StyleArc Pamela – the perfect summer dress?

I must be the only sewist on earth without enough casual dresses, but alas, the weather has turned very hot and summery and I’ve taken to just wearing the same jeanskirt and pair of 17 year old shorts (no, really) around the boat while I work from home. I realised I could just make any number of knit dresses, but that’s too easy, and besides, my knit stash is a little low and my woven stash is spilling over.

So I decided to pull out the StyleArc Pamela dress pattern I originally planned to make for my Mexico travel wardrobe last year, and pair it with the same blue linen (blend?) that was gifted to me by Veronica back in 2012.

It’s been ages since I sewed a woven for myself, so of course I forgot that they require pressing, which means heat and steam standing by the iron, ugh! But let me tell you, it was all worth it in the end because I totally love this dress. I think it might be the perfect summer dress, as it’s both casual and a little different, and you can change the look just by tying it either in front, or in the back.


(Yes, I had been wearing the dress all day before these photos – including two lots of treadmill running to whilst shopping for new racing flats!)

I bought the pattern when I was a StyleArc size 14 (I’m closer to a 12 now), so the dress is a little bigger than usual on me, but this works for summer because you can get a looser fit by tying the integrated ties in a bow under the bust. Or, if you want, you can also cinch in the waist by wrapping the ties around to tie it in the back. I’ve been wearing it about 50/50 according to my whims.

There are a lot of great little details in this pattern – the shawl collar extends to the centre back neck, falling nicely into an inverted pleat at the inset corner.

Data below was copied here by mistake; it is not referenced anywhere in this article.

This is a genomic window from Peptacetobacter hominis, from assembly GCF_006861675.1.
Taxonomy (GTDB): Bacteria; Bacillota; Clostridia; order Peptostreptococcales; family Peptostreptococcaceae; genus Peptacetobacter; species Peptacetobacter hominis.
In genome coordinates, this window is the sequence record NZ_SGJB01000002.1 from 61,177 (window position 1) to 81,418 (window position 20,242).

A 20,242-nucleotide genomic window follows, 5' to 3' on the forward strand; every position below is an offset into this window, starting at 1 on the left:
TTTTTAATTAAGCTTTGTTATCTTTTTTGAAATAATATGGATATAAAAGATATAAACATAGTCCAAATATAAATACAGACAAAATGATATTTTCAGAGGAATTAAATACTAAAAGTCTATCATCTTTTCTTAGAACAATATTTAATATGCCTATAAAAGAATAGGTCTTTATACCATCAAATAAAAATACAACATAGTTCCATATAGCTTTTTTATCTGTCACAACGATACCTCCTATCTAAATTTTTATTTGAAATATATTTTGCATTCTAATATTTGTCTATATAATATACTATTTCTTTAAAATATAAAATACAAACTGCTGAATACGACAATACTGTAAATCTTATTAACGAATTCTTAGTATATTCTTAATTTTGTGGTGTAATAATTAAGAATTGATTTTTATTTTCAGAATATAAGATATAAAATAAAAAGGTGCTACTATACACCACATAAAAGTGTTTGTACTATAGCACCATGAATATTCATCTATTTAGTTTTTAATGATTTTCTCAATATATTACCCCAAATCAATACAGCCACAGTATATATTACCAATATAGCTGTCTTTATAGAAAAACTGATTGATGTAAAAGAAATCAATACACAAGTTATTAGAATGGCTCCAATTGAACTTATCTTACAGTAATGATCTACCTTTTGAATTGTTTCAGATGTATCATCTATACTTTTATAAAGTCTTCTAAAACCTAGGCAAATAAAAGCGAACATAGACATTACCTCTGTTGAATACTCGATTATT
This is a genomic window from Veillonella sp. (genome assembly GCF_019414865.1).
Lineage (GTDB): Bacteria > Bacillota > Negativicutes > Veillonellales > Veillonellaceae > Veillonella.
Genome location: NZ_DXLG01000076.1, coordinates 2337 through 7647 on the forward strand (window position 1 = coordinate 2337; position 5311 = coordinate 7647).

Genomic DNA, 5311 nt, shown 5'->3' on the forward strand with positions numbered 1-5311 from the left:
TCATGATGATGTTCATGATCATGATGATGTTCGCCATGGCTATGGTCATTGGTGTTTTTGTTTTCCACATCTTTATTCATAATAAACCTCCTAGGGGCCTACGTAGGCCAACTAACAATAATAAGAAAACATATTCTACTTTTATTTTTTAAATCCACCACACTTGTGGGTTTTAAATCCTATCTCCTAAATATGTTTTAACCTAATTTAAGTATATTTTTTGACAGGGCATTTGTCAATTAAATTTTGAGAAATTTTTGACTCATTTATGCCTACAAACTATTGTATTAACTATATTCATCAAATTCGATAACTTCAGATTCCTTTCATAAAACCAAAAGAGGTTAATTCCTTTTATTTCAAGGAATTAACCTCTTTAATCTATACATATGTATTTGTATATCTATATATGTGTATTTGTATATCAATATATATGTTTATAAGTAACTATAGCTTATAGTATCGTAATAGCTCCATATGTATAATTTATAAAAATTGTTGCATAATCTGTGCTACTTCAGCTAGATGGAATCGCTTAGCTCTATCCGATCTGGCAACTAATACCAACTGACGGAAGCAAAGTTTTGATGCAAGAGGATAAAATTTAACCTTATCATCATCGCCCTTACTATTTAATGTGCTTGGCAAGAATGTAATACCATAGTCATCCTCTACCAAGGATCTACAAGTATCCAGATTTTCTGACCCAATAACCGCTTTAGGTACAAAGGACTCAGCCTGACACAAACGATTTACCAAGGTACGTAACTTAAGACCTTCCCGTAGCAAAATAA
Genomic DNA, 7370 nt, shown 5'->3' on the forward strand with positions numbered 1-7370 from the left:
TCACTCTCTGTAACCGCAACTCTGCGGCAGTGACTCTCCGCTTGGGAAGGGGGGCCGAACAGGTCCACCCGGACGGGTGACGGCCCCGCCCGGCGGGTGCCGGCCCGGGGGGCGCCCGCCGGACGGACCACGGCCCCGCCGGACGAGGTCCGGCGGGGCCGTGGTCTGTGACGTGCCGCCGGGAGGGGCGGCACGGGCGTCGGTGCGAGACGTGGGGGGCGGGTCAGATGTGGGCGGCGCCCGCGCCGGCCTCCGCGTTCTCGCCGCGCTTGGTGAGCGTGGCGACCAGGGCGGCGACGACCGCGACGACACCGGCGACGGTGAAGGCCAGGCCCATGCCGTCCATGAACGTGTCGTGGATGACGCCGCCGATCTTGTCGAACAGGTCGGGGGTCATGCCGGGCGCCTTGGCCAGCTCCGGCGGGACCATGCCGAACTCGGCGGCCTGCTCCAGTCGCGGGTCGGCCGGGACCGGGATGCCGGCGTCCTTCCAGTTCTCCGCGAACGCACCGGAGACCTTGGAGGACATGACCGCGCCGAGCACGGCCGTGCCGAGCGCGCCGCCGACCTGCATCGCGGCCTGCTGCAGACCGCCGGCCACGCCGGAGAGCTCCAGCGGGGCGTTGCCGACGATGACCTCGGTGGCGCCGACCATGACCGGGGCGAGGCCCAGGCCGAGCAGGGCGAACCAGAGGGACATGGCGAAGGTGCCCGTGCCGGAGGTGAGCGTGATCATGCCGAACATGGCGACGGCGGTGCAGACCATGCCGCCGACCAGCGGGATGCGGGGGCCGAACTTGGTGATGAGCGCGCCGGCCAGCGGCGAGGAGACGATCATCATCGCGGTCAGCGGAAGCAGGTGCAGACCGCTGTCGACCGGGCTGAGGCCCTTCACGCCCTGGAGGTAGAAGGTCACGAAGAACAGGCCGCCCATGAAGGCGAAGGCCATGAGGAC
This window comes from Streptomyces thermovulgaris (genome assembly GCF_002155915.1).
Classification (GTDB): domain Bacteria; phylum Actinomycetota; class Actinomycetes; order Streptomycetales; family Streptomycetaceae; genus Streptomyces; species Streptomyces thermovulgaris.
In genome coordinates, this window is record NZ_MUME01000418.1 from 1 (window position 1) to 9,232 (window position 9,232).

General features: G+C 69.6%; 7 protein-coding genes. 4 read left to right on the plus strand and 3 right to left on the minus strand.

Those ties are really cleverly drafted so that they emerge from the underbust seam with no openings at all – it’s all sewn shut!

There’s a choice of either sleeveless or short sleeves, so you’re provided with either an all-in-one facing for the former, or just a neck facing for the latter. There’s an invisible zipper in the left side seam, though I can actually pull this on without it – whether that’s because it’s a size too big or not, though, I’m not sure!

There’s a nice walking vent in the centre back, too, and I even took the time to mitre both corners, as well as use a bit of ribbon on the hem. I’d have used hem lace but I’m all out, and annoyingly there don’t seem to be any cheap stockists outside the US.

I did have an issue cutting out the upper front piece, because those ties are cut on and extend quite some way across, making it wider than my doubled fabric. Because of this, I had to piece the ties and introduce a seam there, but since the seam is at an angle and they’re tied up anyway during wear, it’s really not an issue!

The instructions were mostly sane, but I think perhaps they tried to be a bit too clever in making them work for both sleeved and sleeveless at the same time, which results in a poor finish for the sleeveless all-in-one facing. So after constructing both the front and back on their own, I instead opted to keep the centre back and side seams open, sew the shoulder seams together, then attach the facing at the neckline and armholes. I could even end up understitching the entire way along both the neckline and armhoes, too, which was a nice surprise! Once the facing was attached, I could just pull the backs through the shoulders and then sew up the remaining seams.

This is by far my preferred approach if there’s a centre back seam – I hate leaving the shoulder seams til last and fiddling with the hand stitching (ie: Burda’s “wooden spoon” approach!).

So, this dress may not have gotten to see the dizzying heights of Mexico, but as luck would have it, we’re off to Budapest, Vienna, Prague, and Berlin at the end of September, so it looks likely she’ll get rolled up in a suitcase and be taken on a Eurailing adventure instead!

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